Sargent World Sport Performance Seat | Gear Review

Some things never change, such as the lack of comfort delivered by a typical OEM motorcycle seat. The stock perch on my ’09 BMW F 800 GS was a butt pincher, while my Yamaha Ténéré 700’s seat, with its cool rally look, is more plank-like. It seemed okay at first, but a couple of long rides proved me wrong. The comfort solution for my BMW was a World Sport Performance Seat from Sargent Cycle Products. Hoping lightning would strike twice, I sourced one for the Yamaha, and my derriere hasn’t stopped thanking me since.

Sargent builds its seats from the bottom up, molding Poly-Tec material to fit individual motorcycle models. The new pan for my Yamaha has the same tool storage area underneath as the stock unit, and it fits perfectly to that seat’s attachment points. I only had to transfer the Yamaha’s rubber grommets and washers to the new seat for a painless installation. The World Sport is lower than the stocker by nearly an inch and weighs 0.6 lb more, likely due to a wider pan and larger padded area.

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Atop the pan sits the comfort zone, a sculptured slab of Sargent’s proprietary Super Cell Atomic foam, designed to damp vibration while remaining firm and resilient. A memory foam layer molded inside that slab is said to relieve hot spots by conforming to your rear. One more comfort enhancement – a central channel much like those on some bicycle seats – takes the pressure off your nether region. Covering it all is black, UV-stabilized, marine-grade vinyl, hand sewn to a perfect fit. If my GS seat is any indication, this seat will last for many years with no care regimen other than an occasional scrub-down when it gets dirty.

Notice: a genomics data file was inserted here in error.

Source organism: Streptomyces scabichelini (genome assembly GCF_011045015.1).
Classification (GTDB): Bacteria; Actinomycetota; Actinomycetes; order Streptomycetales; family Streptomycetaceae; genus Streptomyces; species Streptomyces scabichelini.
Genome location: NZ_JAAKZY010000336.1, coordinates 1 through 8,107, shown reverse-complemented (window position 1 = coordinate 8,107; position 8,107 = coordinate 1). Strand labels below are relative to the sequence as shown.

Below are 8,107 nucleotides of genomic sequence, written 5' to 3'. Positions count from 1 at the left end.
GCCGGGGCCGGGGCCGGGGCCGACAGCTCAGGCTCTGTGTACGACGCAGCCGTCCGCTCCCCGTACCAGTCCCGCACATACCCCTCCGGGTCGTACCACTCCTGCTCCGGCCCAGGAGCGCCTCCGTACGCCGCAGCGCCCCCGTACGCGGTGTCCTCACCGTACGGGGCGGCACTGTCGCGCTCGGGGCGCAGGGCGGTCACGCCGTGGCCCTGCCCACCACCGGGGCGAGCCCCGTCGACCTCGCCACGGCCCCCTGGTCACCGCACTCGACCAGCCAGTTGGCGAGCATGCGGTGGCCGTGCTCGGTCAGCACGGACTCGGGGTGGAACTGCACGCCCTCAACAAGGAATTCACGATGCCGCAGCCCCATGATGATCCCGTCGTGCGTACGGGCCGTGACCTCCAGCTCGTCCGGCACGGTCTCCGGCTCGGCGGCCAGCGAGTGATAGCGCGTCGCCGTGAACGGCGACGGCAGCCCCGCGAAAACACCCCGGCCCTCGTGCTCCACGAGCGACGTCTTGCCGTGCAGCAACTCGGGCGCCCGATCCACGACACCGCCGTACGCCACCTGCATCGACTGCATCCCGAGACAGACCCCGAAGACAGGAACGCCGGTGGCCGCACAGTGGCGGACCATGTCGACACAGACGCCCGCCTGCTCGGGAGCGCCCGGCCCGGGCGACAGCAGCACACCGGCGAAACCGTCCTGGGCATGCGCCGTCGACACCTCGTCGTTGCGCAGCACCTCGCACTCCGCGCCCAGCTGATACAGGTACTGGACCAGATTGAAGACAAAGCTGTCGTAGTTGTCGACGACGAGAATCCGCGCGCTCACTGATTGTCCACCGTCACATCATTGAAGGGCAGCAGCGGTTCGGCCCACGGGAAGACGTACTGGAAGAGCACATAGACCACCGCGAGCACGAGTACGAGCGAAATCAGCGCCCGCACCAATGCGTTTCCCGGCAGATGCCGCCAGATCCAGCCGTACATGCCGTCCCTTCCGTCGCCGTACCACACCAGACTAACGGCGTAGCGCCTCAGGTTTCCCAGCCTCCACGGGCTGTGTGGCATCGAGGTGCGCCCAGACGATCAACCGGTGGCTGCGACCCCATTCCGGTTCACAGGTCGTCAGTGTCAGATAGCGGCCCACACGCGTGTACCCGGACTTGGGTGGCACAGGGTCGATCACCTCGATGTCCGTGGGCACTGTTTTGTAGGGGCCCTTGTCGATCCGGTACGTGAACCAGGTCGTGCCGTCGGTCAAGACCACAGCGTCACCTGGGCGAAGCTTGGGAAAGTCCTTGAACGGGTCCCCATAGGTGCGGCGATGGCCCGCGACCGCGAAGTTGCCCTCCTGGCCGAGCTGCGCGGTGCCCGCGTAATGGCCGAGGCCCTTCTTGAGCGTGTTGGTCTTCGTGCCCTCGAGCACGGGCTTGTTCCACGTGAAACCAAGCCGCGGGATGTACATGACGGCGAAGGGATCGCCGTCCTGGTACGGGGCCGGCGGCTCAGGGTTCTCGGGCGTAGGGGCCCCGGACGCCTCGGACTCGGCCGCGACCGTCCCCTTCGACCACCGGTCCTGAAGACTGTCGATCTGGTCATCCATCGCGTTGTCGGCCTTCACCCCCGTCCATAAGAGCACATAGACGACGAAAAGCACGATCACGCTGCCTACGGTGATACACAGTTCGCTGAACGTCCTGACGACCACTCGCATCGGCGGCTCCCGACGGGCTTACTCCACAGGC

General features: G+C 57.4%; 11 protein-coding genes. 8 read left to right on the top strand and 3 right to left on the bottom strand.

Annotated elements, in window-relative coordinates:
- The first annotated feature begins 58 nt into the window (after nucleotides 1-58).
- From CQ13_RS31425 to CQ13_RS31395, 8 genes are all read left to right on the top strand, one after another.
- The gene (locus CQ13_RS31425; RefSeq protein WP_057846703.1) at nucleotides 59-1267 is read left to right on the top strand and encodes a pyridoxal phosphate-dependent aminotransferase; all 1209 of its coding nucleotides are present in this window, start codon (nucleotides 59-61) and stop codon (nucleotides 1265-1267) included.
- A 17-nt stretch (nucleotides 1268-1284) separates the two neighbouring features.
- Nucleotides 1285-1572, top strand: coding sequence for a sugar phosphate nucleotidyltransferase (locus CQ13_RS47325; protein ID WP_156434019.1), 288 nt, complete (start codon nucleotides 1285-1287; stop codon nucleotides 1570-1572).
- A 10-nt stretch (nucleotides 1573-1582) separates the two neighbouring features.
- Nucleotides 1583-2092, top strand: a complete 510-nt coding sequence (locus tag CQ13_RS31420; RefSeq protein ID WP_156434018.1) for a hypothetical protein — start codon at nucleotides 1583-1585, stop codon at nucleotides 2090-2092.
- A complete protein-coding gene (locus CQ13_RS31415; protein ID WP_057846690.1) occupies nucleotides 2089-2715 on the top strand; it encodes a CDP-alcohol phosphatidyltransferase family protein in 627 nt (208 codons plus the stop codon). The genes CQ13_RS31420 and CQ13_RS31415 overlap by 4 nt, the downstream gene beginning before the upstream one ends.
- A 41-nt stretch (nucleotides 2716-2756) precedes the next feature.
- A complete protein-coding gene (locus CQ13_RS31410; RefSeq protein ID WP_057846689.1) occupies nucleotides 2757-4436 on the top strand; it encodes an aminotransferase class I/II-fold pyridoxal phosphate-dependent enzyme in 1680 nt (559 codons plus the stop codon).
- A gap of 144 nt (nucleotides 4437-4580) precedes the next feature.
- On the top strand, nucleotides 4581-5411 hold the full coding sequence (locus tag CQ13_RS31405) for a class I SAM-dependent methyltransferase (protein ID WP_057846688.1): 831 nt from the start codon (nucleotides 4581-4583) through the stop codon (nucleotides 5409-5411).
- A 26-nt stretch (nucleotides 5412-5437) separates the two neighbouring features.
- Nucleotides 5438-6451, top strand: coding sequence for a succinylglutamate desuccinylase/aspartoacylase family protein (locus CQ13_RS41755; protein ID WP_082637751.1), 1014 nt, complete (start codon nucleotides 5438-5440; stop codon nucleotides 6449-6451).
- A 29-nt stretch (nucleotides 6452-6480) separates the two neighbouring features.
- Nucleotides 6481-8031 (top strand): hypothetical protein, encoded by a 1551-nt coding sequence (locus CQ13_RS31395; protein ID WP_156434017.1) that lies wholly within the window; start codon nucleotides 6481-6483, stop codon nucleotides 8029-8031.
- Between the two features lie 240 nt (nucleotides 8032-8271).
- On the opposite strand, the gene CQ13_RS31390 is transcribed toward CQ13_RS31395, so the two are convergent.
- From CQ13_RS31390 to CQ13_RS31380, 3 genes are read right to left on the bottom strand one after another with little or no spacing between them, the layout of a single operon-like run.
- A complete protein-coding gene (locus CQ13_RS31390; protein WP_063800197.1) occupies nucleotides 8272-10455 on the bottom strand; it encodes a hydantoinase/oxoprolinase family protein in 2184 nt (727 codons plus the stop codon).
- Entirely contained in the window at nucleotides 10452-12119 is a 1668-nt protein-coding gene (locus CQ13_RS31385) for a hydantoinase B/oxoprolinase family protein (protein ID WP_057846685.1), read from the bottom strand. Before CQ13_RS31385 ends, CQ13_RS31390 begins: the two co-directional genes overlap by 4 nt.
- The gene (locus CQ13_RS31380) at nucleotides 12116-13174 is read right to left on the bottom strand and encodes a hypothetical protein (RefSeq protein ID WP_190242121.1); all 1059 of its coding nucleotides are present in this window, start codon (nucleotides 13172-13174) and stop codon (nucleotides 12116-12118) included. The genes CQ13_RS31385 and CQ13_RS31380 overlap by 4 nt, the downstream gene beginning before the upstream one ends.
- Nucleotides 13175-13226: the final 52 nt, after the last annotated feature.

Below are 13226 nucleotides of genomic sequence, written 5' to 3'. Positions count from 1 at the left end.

Wider at the rear than the stock perch but narrowing at the front with rounded edges for better control while standing, the slightly dished seat distributes rider weight over a larger area. I found it comfortable for sitting back on highway slogs, sliding forward for the twisties, and standing on the pegs when off the pavement. The sides are grippy enough for decent control while standing, while not interfering with tossing the bike side-to-side on curvy pavement. All of this adds up to a much-improved perch for extended riding days, something I’ve appreciated on several long rides with the World Sport under my rear.

Sargent offers a host of options and upgrades to the basic model reviewed here ($369.95), starting with color-coordinated welts. I went welt-less, preferring the smoother edge look. Those who want to match up their rear seat can order a do-it-yourself rear cover, and heated seats are available for those wanting bottom-up warmth. Sargent makes the World Sport seat for a dozen brands of motorcycles, and probably yours. When my buns were burning, they put out the fire.

For more information, visit SargentCycle.com.

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